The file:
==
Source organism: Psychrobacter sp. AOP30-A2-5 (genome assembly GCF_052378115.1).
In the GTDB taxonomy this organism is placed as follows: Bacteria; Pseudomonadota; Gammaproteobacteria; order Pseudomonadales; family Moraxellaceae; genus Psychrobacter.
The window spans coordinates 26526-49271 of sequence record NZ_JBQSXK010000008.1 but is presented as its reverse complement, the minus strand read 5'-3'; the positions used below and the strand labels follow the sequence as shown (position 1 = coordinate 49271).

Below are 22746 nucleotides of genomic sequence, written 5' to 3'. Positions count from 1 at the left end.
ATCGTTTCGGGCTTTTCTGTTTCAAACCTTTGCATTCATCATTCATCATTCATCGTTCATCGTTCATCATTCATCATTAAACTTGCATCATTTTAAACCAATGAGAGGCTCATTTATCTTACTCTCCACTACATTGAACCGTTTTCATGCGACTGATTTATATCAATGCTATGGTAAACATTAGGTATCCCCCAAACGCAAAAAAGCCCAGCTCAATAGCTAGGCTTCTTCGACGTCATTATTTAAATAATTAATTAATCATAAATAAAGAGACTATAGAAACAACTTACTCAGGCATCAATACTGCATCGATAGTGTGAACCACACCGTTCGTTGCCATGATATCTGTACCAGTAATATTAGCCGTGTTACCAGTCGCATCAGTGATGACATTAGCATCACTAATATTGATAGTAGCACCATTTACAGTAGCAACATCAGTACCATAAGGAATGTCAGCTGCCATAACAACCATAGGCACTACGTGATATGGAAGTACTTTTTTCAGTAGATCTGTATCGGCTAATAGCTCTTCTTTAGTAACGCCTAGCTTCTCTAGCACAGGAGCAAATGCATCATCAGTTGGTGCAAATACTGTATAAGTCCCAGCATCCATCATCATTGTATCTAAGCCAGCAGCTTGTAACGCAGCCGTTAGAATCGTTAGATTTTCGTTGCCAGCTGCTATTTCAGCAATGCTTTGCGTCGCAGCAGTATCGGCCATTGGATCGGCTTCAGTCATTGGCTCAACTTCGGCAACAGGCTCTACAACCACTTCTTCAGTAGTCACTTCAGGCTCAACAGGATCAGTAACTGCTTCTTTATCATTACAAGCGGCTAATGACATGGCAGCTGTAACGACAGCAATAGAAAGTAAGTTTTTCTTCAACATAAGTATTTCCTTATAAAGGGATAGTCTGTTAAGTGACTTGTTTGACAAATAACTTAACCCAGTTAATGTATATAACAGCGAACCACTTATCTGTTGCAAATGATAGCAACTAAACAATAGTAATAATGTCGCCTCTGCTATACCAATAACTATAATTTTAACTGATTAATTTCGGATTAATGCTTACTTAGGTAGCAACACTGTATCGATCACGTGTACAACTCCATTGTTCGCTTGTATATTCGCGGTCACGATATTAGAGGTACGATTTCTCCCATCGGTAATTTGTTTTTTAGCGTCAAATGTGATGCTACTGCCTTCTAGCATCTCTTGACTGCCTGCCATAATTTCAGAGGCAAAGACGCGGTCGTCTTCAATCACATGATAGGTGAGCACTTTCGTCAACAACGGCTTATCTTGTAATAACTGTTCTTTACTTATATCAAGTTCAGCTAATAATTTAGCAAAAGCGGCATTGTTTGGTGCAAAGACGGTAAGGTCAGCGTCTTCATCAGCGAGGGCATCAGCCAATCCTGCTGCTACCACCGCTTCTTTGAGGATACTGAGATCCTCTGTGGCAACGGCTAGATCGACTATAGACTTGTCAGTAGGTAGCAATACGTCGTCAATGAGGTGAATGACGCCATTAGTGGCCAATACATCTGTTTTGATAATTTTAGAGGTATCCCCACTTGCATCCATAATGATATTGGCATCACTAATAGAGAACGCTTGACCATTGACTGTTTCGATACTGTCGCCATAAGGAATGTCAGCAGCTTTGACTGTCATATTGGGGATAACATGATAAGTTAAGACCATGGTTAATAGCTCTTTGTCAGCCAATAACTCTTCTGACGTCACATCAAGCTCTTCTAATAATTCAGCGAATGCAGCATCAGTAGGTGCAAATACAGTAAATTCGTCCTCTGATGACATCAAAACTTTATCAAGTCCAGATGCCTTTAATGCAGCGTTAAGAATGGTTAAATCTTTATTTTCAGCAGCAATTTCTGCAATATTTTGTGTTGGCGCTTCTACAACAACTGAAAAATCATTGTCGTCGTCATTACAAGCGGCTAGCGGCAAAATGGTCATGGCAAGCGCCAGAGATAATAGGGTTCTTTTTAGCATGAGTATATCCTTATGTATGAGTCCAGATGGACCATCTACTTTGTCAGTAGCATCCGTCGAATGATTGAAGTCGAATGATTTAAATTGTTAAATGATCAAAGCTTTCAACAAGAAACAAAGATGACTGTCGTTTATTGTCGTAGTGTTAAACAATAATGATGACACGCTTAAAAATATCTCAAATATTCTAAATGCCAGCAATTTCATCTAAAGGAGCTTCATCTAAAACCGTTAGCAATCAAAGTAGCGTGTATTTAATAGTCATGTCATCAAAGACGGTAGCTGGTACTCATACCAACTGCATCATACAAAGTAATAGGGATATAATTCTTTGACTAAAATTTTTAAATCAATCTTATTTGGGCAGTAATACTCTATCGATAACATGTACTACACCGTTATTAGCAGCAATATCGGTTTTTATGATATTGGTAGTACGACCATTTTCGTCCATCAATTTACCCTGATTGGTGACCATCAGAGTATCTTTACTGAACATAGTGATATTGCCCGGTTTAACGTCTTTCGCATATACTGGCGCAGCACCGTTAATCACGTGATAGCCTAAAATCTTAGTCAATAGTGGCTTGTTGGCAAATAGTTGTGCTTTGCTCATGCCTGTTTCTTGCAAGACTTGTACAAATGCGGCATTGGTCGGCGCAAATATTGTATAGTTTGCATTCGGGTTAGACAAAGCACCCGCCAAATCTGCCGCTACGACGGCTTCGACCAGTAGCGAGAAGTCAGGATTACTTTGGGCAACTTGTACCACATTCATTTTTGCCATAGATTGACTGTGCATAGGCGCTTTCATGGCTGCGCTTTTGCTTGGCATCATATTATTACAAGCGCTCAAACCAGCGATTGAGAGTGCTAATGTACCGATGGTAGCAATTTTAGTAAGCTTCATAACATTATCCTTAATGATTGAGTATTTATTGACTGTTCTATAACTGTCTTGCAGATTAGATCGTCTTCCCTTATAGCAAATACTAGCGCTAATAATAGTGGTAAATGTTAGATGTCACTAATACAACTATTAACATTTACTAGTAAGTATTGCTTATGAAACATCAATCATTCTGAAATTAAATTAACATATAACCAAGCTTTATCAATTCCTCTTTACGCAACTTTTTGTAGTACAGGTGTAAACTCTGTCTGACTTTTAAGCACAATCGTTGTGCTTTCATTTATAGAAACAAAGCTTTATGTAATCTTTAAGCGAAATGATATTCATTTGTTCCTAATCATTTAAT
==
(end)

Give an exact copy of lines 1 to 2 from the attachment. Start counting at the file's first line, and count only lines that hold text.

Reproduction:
Source organism: Psychrobacter sp. AOP30-A2-5 (genome assembly GCF_052378115.1).
In the GTDB taxonomy this organism is placed as follows: Bacteria; Pseudomonadota; Gammaproteobacteria; order Pseudomonadales; family Moraxellaceae; genus Psychrobacter.